This paper examines issues surrounding monetary policy under zero interest rates based on one and a half year’s experience in Japan. After reviewing the market development in Japan, it summarizes the transmission mechanism of monetary policy under zero nominal interest rates, and considers what would be the likely policy options if a central bank were to conduct further monetary easing. Specifically, a more detailed policy announcement is regarded as feasible, less costly, and the less risky option, although additional effects of monetary easing through this measure are relatively limited. On the other hand, introduction of a temporary fixed exchange rate system and a huge increase in the outright purchase of medium- and long-term government bonds can induce relatively large effects, although the uncertainty in the effects as well as the accompanied costs and risks may be very large.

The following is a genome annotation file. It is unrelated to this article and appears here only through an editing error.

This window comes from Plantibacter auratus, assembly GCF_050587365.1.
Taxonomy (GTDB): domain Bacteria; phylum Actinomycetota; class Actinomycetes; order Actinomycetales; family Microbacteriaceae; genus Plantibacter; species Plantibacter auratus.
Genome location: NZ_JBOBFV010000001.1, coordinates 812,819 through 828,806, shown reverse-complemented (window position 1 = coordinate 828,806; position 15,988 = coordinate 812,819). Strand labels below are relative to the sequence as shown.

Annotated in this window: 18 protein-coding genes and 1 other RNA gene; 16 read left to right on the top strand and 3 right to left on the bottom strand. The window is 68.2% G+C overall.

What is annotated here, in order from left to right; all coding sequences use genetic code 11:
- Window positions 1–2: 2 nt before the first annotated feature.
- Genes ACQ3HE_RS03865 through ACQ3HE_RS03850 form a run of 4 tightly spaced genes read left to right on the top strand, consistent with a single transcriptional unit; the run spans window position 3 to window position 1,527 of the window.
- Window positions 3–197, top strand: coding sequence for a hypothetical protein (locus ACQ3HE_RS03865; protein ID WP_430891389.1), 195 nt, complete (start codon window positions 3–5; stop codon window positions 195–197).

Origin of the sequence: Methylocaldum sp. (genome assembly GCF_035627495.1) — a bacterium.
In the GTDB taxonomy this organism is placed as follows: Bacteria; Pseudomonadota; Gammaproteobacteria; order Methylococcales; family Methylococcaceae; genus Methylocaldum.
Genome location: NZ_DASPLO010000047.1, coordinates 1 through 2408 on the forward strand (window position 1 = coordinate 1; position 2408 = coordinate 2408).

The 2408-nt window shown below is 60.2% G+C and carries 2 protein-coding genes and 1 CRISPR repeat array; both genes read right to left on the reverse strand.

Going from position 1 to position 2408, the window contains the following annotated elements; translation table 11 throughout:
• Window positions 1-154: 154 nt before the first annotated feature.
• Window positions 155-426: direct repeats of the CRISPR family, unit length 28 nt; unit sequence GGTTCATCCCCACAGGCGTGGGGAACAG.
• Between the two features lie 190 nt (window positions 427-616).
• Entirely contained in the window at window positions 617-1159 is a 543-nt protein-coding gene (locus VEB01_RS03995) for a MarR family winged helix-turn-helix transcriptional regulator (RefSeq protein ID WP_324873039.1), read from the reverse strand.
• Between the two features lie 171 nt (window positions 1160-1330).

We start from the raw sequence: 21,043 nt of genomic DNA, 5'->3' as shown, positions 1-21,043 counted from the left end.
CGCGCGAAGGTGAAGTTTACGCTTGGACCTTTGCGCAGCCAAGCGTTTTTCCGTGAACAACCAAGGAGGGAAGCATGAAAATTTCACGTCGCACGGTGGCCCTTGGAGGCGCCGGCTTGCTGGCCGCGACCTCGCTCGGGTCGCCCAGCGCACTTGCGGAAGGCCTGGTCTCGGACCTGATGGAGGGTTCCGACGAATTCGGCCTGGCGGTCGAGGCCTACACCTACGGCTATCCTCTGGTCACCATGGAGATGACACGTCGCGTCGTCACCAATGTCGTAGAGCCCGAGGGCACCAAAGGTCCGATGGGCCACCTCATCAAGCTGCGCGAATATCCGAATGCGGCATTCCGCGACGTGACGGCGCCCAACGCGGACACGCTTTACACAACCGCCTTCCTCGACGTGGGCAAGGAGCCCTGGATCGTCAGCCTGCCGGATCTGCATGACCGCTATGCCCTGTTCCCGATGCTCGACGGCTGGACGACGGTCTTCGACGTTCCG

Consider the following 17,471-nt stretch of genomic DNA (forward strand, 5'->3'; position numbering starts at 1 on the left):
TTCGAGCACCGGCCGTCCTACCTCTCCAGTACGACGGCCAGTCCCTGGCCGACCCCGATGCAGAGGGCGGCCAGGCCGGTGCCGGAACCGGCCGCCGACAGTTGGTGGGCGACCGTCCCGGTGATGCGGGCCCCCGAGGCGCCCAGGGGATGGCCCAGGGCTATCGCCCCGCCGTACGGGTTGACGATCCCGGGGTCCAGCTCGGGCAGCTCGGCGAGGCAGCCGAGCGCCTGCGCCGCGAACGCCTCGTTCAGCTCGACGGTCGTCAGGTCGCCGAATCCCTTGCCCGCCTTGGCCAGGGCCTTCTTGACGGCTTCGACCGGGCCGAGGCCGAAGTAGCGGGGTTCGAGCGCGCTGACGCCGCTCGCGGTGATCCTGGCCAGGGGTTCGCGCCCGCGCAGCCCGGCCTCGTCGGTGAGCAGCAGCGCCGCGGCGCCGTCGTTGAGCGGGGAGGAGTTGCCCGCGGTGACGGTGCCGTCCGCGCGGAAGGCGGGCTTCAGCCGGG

In addition, the paper considers the validity of introducing inflation targeting. It summarizes that inflation targeting is not necessarily easy to distinguish from traditional policy management based on an overall consideration. Furthermore, given recent tendencies in Japan, the paper argues that the introduction of inflation targeting in the current situation might impair the conduct of monetary policy in the absence of preconditions for benefiting from its intrinsic merits.
Keywords: Monetary policy; Zero interest rate; Long-term interest rate; Market operation of outright purchase of long-term government bonds; Foreign exchange market intervention; Inflation targeting
Views expressed in the paper are those of the authors and do not necessarily reflect those of the Bank of Japan or Institute for Monetary and Economic Studies.